Mr. Dayo Ajayi is the Auditor-General of Ekiti State. In this interview with Kehinde Ajobiewe, he spoke on why State Governments are constantly clashing with the Federal Government over revenue sharing and the possible way out. Excerpts:
Your State has one of the poorest internally generated revenue base. Why is it so?
Thank you for that question. The low internal revenue generation can be attributed to the following broad factors: one, geographical factor. You see, Ekiti state is a landlocked state within the country and consequently it does not enjoy the attractiveness of places like Lagos, Ogun, Warri, Port-Harcourt etc. Moreover, it has small land mass that people just pass by.
Historically, we are peasant farmers; the introduction of free education by Obafemi Awolowo in 1955 accelerated our exposure to western education. However, the education tended to move towards the production of preponderance of teachers and technocrats while more exposed states like Ogun State were producing professionals e.g. lawyers, accountants etc.
If we had more of Afe Babalolas, who trained as a lawyer, and has been the highest tax payer since the creation of the state, Ekiti would have been better for it. But we thank God that we now have some budding professionals who are ready to compete and complement the singular efforts of Are Bamofin of YorubaLand, Afe Babalola.
On infrastructure, the infrastructural base of the State has been very low since the days of western region when there was only one tarred road in Ekiti Land. When others have railways, Ekiti land was deprived of such amenities. Even up till now some of our villages lack electricity despite the efforts of government.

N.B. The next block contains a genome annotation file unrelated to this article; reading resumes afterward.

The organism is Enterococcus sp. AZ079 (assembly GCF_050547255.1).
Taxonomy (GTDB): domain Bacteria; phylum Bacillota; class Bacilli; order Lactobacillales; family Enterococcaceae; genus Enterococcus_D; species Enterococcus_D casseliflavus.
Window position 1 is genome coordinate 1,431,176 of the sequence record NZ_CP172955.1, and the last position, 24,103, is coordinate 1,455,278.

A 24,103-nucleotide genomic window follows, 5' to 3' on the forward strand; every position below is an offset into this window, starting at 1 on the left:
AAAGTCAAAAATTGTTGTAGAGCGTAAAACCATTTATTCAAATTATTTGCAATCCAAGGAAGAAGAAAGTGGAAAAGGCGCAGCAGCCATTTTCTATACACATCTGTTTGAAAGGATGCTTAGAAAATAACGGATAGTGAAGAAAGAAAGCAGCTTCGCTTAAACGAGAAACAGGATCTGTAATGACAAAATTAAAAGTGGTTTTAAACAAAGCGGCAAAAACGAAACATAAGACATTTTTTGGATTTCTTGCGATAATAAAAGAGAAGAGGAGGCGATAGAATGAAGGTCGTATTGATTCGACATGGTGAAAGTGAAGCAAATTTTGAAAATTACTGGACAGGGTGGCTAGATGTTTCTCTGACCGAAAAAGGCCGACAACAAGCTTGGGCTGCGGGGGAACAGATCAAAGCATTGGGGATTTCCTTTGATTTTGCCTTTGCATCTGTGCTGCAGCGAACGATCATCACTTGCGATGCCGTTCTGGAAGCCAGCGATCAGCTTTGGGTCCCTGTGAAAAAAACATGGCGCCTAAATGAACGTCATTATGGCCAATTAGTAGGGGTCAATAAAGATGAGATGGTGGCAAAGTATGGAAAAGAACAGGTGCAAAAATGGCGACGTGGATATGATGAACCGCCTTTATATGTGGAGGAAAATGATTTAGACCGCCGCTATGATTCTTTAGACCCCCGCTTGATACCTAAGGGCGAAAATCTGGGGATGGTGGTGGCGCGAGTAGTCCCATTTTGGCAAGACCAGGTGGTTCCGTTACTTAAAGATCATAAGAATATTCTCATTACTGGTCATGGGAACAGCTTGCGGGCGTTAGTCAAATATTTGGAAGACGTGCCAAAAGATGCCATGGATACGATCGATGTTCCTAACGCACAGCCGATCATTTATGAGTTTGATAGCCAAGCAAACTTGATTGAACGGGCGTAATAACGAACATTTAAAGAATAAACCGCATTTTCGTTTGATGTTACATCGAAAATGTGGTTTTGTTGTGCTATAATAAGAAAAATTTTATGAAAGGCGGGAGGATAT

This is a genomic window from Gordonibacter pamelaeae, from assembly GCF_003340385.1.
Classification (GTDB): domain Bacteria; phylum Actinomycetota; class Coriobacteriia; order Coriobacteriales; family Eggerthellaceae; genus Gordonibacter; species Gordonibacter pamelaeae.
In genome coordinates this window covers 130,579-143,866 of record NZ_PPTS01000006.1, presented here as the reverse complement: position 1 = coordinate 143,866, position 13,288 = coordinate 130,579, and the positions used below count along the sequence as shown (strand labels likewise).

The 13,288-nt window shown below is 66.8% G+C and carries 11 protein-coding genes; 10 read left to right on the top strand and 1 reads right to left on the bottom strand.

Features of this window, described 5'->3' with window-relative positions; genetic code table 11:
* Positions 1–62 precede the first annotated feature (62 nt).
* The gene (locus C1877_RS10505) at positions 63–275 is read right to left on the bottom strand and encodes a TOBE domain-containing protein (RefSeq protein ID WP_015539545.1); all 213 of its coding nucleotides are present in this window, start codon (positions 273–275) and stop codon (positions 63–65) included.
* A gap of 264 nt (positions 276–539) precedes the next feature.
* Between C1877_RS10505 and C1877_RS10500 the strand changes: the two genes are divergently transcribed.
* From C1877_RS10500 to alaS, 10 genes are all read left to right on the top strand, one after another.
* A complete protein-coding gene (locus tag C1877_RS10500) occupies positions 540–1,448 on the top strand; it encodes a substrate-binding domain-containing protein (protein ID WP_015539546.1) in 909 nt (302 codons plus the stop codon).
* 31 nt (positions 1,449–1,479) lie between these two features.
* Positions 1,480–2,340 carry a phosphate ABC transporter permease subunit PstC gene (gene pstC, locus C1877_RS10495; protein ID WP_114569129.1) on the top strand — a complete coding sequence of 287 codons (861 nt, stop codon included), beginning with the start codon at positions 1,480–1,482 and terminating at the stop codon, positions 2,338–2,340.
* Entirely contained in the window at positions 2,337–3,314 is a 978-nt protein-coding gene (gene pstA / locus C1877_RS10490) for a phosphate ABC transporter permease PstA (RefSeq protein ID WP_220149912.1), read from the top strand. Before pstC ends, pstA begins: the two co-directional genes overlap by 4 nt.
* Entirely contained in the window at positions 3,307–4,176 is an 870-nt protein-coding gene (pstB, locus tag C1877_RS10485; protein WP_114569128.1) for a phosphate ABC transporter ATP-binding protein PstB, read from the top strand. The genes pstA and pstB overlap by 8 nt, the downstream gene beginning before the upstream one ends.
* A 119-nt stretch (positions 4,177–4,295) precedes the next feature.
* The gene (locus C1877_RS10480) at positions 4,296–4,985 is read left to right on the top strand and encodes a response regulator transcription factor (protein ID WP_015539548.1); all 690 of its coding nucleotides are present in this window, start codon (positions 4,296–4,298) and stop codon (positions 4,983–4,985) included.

Only three towns in Ekiti could boast of pipe borne water and telephone facilities then. Therefore, the area was closer to backwardness in industrial development. This accounted for the poor revenue generation in the state. Corrent governments are however, making frantic efforts to reverse the situation.
The low infrastructural base earlier mentioned has its adverse effect on the economic development of the state. As I have said earlier, most of the people were peasant farmers of low income earning and whose main cash crop was cocoa.
Cocoa actually generated income for old western region and unfortunately the revenue gathered from cocoa was annexed through Western Nigeria Marketing Board to develop Ibadan (Cocoa House) and Lagos (Ikeja Industrial Estate). It is sad to note now that Ekiti state farmers have deserted cocoa production, hence not much could be generated from it.
It is also sad to note that young generations have deserted farming for politics, Okada riding etc. The bulk of IGR of the State is generated from the PAYE (formal sector). Revenue from the informal sector is very low. The IGR has improved in recent time as a result of introduction of e-receipt system which has reduced leakages of IGR like non-payment to government coffers, double crossing etc.
This can be accredited to Governor Fayemi’s government. I am equally aware that efforts are on top gear by his administration to increase the revenue base of the state. Infact, I can tell you that presently the IGR of Ekiti state has increased to an average of N600,000 from N200,000 plus ( daily or monthly)